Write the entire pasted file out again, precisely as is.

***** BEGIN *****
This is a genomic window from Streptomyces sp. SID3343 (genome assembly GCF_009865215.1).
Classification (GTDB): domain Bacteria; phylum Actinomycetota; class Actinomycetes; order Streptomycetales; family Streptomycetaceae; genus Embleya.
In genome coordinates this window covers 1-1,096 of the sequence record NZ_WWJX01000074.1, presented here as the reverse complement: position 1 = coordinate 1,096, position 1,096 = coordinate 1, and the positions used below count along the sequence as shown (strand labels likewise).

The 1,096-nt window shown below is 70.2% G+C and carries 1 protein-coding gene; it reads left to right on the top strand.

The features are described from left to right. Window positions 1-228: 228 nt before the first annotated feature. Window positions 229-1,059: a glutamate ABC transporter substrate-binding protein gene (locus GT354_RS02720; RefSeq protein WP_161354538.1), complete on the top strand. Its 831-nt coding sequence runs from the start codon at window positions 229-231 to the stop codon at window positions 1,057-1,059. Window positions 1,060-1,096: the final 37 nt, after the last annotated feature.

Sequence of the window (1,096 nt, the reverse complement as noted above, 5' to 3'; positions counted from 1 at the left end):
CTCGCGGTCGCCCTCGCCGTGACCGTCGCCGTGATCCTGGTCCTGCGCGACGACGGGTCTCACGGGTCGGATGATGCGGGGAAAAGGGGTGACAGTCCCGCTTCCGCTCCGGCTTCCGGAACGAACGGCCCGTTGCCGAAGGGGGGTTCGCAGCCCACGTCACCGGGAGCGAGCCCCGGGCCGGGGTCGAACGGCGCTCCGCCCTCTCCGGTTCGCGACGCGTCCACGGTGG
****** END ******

This is a genomic window from Streptomyces sp. SID3343 (genome assembly GCF_009865215.1).
Classification (GTDB): domain Bacteria; phylum Actinomycetota; class Actinomycetes; order Streptomycetales; family Streptomycetaceae; genus Embleya.
In genome coordinates this window covers 1-1,096 of the sequence record NZ_WWJX01000074.1, presented here as the reverse complement: position 1 = coordinate 1,096, position 1,096 = coordinate 1, and the positions used below count along the sequence as shown (strand labels likewise).

The 1,096-nt window shown below is 70.2% G+C and carries 1 protein-coding gene; it reads left to right on the top strand.

The features are described from left to right. Window positions 1-228: 228 nt before the first annotated feature. Window positions 229-1,059: a glutamate ABC transporter substrate-binding protein gene (locus GT354_RS02720; RefSeq protein WP_161354538.1), complete on the top strand. Its 831-nt coding sequence runs from the start codon at window positions 229-231 to the stop codon at window positions 1,057-1,059. Window positions 1,060-1,096: the final 37 nt, after the last annotated feature.

Sequence of the window (1,096 nt, the reverse complement as noted above, 5' to 3'; positions counted from 1 at the left end):
CTCGCGGTCGCCCTCGCCGTGACCGTCGCCGTGATCCTGGTCCTGCGCGACGACGGGTCTCACGGGTCGGATGATGCGGGGAAAAGGGGTGACAGTCCCGCTTCCGCTCCGGCTTCCGGAACGAACGGCCCGTTGCCGAAGGGGGGTTCGCAGCCCACGTCACCGGGAGCGAGCCCCGGGCCGGGGTCGAACGGCGCTCCGCCCTCTCCGGTTCGCGACGCGTCCACGGTGG